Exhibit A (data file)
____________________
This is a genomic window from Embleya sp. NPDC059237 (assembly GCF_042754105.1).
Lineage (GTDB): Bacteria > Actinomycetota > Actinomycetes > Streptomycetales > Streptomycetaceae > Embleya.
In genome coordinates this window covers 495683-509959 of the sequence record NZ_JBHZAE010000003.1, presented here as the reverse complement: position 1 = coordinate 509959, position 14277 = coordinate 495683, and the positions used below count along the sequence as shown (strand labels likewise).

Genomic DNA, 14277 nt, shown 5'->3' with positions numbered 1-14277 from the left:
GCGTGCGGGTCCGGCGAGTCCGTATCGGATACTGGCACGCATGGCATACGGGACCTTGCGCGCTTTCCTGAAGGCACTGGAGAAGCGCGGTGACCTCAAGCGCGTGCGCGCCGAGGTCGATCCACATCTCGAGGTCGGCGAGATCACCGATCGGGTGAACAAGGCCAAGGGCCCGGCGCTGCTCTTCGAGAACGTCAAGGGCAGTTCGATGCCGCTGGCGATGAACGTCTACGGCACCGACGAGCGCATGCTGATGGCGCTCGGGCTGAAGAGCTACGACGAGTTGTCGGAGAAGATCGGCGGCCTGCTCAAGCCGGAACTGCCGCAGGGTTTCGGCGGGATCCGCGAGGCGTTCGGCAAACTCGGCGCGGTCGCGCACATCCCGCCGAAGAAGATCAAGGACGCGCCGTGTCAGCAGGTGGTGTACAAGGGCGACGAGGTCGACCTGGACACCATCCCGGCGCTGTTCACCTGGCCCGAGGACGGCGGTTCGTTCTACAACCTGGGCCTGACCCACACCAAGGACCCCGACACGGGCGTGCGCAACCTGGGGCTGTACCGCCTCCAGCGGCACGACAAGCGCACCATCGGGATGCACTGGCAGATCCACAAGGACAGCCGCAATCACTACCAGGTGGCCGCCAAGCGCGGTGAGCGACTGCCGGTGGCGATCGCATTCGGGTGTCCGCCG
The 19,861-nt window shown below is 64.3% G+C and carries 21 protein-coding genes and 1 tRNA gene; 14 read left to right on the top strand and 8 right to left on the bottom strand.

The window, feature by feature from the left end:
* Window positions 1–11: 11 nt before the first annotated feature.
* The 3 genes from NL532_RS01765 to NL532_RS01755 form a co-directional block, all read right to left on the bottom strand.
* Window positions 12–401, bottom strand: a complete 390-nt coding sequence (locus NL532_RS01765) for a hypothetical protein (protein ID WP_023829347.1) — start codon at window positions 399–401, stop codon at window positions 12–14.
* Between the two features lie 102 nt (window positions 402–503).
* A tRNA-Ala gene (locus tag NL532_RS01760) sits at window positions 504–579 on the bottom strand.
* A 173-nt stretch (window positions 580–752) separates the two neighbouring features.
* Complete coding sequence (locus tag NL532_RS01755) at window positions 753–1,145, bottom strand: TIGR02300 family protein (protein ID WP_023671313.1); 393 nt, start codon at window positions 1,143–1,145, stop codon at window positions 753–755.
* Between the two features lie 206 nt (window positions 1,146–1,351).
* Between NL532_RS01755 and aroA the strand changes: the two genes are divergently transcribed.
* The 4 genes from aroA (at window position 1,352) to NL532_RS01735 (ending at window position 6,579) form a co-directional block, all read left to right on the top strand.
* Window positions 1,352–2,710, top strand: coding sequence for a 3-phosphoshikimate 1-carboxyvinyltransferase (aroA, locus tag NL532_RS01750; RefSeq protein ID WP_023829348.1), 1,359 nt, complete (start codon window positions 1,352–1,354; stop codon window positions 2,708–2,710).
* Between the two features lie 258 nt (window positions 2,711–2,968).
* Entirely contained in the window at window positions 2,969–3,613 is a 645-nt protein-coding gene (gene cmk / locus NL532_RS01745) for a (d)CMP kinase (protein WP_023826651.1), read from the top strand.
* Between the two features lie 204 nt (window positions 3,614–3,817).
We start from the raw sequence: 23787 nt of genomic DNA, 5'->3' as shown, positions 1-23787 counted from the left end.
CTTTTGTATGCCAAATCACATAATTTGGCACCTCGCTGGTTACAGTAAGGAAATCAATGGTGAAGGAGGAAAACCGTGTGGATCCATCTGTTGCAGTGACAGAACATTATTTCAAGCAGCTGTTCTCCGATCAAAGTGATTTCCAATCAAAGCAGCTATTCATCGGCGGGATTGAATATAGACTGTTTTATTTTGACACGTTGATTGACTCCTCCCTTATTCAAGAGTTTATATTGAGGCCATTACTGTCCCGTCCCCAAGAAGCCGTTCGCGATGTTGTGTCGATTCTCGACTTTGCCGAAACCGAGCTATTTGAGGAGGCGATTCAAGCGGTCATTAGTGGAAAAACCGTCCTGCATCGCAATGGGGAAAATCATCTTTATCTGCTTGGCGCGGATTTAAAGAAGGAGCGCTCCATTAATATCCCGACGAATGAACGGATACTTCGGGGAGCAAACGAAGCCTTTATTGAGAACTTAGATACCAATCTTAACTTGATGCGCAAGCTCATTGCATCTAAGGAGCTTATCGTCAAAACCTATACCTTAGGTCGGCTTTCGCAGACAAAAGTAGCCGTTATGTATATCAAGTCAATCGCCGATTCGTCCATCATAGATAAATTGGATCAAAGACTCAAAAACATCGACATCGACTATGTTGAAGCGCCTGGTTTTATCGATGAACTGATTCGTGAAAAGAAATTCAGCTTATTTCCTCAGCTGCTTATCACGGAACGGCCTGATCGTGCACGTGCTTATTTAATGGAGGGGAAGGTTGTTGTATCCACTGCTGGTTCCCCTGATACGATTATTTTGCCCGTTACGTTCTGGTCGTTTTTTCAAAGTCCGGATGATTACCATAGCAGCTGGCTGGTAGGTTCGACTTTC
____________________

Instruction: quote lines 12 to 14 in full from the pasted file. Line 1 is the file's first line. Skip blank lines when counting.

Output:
* A tRNA-Ala gene (locus tag NL532_RS01760) sits at window positions 504–579 on the bottom strand.
* A 173-nt stretch (window positions 580–752) separates the two neighbouring features.
* Complete coding sequence (locus tag NL532_RS01755) at window positions 753–1,145, bottom strand: TIGR02300 family protein (protein ID WP_023671313.1); 393 nt, start codon at window positions 1,143–1,145, stop codon at window positions 753–755.